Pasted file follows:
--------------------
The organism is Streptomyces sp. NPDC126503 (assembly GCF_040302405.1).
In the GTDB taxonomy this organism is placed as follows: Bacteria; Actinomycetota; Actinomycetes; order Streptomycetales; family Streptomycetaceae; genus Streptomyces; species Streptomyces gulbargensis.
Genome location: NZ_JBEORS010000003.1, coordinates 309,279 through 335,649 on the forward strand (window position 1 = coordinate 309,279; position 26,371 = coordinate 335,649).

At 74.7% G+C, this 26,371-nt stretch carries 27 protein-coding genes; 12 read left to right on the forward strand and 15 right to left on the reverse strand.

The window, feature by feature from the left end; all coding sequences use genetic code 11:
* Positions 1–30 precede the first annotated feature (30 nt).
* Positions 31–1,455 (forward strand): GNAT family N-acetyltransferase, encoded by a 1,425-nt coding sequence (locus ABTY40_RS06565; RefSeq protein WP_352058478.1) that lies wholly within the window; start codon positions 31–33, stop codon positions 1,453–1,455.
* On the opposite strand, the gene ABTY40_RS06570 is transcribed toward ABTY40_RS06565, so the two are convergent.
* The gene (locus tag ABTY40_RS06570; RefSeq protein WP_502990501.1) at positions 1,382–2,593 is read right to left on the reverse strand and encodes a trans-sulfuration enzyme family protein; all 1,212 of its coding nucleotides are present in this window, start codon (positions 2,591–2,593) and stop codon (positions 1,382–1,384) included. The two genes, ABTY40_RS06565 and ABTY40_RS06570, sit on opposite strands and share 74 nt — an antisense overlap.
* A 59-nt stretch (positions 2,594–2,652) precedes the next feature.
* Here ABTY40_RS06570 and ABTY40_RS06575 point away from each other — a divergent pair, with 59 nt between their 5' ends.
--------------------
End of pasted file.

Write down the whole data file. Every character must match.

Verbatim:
The organism is Streptomyces sp. NPDC126503 (assembly GCF_040302405.1).
In the GTDB taxonomy this organism is placed as follows: Bacteria; Actinomycetota; Actinomycetes; order Streptomycetales; family Streptomycetaceae; genus Streptomyces; species Streptomyces gulbargensis.
Genome location: NZ_JBEORS010000003.1, coordinates 309,279 through 335,649 on the forward strand (window position 1 = coordinate 309,279; position 26,371 = coordinate 335,649).

At 74.7% G+C, this 26,371-nt stretch carries 27 protein-coding genes; 12 read left to right on the forward strand and 15 right to left on the reverse strand.

The window, feature by feature from the left end; all coding sequences use genetic code 11:
* Positions 1–30 precede the first annotated feature (30 nt).
* Positions 31–1,455 (forward strand): GNAT family N-acetyltransferase, encoded by a 1,425-nt coding sequence (locus ABTY40_RS06565; RefSeq protein WP_352058478.1) that lies wholly within the window; start codon positions 31–33, stop codon positions 1,453–1,455.
* On the opposite strand, the gene ABTY40_RS06570 is transcribed toward ABTY40_RS06565, so the two are convergent.
* The gene (locus tag ABTY40_RS06570; RefSeq protein WP_502990501.1) at positions 1,382–2,593 is read right to left on the reverse strand and encodes a trans-sulfuration enzyme family protein; all 1,212 of its coding nucleotides are present in this window, start codon (positions 2,591–2,593) and stop codon (positions 1,382–1,384) included. The two genes, ABTY40_RS06565 and ABTY40_RS06570, sit on opposite strands and share 74 nt — an antisense overlap.
* A 59-nt stretch (positions 2,594–2,652) precedes the next feature.
* Here ABTY40_RS06570 and ABTY40_RS06575 point away from each other — a divergent pair, with 59 nt between their 5' ends.